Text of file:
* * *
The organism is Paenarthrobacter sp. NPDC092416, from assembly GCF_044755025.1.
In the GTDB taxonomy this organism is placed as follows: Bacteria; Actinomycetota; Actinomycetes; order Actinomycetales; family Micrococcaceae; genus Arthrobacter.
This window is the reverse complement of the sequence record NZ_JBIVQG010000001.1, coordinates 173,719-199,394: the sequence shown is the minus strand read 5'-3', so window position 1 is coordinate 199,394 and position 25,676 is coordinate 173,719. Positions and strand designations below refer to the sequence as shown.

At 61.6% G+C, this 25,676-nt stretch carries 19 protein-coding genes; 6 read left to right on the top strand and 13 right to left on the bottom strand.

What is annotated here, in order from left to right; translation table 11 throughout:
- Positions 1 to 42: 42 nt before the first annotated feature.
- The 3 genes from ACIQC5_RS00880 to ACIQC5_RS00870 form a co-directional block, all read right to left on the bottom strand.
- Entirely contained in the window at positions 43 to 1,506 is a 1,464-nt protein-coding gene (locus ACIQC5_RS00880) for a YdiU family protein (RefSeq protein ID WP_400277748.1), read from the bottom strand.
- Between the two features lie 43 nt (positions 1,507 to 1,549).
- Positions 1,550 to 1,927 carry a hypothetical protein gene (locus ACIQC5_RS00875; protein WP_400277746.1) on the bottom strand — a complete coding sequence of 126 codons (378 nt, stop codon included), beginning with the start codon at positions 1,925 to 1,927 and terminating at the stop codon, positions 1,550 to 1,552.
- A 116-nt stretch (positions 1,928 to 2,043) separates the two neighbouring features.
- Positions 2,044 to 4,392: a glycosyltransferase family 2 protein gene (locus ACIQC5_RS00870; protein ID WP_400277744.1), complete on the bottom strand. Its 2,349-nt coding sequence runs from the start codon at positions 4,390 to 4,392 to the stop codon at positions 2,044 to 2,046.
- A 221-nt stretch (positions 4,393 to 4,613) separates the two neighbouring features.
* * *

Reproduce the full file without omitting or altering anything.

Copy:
The organism is Paenarthrobacter sp. NPDC092416, from assembly GCF_044755025.1.
In the GTDB taxonomy this organism is placed as follows: Bacteria; Actinomycetota; Actinomycetes; order Actinomycetales; family Micrococcaceae; genus Arthrobacter.
This window is the reverse complement of the sequence record NZ_JBIVQG010000001.1, coordinates 173,719-199,394: the sequence shown is the minus strand read 5'-3', so window position 1 is coordinate 199,394 and position 25,676 is coordinate 173,719. Positions and strand designations below refer to the sequence as shown.

At 61.6% G+C, this 25,676-nt stretch carries 19 protein-coding genes; 6 read left to right on the top strand and 13 right to left on the bottom strand.

What is annotated here, in order from left to right; translation table 11 throughout:
- Positions 1 to 42: 42 nt before the first annotated feature.
- The 3 genes from ACIQC5_RS00880 to ACIQC5_RS00870 form a co-directional block, all read right to left on the bottom strand.
- Entirely contained in the window at positions 43 to 1,506 is a 1,464-nt protein-coding gene (locus ACIQC5_RS00880) for a YdiU family protein (RefSeq protein ID WP_400277748.1), read from the bottom strand.
- Between the two features lie 43 nt (positions 1,507 to 1,549).
- Positions 1,550 to 1,927 carry a hypothetical protein gene (locus ACIQC5_RS00875; protein WP_400277746.1) on the bottom strand — a complete coding sequence of 126 codons (378 nt, stop codon included), beginning with the start codon at positions 1,925 to 1,927 and terminating at the stop codon, positions 1,550 to 1,552.
- A 116-nt stretch (positions 1,928 to 2,043) separates the two neighbouring features.
- Positions 2,044 to 4,392: a glycosyltransferase family 2 protein gene (locus ACIQC5_RS00870; protein ID WP_400277744.1), complete on the bottom strand. Its 2,349-nt coding sequence runs from the start codon at positions 4,390 to 4,392 to the stop codon at positions 2,044 to 2,046.
- A 221-nt stretch (positions 4,393 to 4,613) separates the two neighbouring features.